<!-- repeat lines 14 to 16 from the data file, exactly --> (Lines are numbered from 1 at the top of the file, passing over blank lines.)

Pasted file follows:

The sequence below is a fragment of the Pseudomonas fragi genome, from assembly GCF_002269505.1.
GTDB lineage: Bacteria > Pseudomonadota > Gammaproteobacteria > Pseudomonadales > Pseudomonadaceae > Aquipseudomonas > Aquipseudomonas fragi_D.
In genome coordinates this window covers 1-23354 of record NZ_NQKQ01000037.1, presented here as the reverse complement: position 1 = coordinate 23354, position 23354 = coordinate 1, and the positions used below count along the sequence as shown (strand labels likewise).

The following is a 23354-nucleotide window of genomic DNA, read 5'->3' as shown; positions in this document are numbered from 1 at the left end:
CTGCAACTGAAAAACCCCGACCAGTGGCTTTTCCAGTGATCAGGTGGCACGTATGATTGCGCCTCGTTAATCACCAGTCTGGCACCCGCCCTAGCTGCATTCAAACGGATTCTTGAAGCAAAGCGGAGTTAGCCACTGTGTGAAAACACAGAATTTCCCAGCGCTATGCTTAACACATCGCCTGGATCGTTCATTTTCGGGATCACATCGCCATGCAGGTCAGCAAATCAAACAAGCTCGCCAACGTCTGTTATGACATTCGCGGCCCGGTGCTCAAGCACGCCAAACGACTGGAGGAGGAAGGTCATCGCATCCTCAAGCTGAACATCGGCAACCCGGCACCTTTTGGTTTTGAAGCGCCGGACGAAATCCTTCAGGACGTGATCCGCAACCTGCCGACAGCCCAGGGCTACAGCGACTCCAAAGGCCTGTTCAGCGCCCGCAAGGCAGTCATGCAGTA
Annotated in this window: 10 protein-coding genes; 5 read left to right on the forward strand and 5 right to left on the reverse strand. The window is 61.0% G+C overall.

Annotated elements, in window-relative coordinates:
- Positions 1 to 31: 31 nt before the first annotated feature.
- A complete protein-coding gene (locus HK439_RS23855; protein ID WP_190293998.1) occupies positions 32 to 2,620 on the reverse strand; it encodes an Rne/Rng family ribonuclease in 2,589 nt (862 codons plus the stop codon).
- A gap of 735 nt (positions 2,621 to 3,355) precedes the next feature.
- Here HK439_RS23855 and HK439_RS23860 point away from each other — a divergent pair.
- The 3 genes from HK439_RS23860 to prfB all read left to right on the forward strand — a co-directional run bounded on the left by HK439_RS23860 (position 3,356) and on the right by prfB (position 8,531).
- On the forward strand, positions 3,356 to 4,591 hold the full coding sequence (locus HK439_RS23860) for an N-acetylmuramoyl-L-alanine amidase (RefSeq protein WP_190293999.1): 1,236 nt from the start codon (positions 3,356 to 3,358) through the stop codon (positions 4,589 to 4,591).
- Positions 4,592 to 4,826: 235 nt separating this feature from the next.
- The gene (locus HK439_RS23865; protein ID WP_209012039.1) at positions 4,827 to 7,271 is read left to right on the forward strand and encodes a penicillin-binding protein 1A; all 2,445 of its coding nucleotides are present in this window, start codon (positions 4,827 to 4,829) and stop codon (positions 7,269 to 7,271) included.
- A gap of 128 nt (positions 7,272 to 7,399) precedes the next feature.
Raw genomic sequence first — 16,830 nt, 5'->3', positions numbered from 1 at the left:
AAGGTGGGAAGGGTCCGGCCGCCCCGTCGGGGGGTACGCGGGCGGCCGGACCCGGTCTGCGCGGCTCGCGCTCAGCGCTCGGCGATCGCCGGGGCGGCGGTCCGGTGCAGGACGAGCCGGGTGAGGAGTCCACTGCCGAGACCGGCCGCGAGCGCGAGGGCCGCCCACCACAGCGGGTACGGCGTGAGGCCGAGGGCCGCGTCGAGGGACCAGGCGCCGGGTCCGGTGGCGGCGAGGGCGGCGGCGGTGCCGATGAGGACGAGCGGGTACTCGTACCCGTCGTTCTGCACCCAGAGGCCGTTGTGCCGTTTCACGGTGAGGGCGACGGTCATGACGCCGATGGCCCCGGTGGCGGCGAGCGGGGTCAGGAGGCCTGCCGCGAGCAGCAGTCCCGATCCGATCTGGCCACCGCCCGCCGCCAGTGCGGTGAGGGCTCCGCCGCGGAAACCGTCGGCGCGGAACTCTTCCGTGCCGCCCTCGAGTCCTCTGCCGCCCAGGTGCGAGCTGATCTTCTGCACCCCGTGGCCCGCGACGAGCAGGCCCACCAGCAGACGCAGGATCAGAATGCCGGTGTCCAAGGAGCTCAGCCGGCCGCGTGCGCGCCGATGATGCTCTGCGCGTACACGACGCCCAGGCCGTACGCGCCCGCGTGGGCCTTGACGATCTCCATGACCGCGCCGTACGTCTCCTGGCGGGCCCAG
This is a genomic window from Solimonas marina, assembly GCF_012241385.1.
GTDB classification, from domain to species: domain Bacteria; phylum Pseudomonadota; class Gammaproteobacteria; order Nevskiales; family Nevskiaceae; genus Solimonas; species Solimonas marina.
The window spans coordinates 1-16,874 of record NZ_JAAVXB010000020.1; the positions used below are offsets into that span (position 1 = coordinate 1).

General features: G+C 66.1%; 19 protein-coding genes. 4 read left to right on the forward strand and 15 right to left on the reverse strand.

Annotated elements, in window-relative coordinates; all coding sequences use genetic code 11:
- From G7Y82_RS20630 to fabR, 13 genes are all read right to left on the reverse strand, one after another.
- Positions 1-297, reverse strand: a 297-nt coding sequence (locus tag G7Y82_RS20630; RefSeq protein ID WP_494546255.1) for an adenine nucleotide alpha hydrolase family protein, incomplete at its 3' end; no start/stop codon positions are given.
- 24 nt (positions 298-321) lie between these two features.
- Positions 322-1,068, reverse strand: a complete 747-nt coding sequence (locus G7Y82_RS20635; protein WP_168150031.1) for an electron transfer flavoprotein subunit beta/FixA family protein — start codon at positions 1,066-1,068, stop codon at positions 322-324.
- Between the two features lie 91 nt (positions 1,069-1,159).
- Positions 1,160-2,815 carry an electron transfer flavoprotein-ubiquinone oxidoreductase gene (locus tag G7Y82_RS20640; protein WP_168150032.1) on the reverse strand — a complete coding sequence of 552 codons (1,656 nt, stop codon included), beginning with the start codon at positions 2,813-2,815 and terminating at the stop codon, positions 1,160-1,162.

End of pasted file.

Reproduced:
- Positions 4,592 to 4,826: 235 nt separating this feature from the next.
- The gene (locus HK439_RS23865; protein ID WP_209012039.1) at positions 4,827 to 7,271 is read left to right on the forward strand and encodes a penicillin-binding protein 1A; all 2,445 of its coding nucleotides are present in this window, start codon (positions 4,827 to 4,829) and stop codon (positions 7,269 to 7,271) included.
- A gap of 128 nt (positions 7,272 to 7,399) precedes the next feature.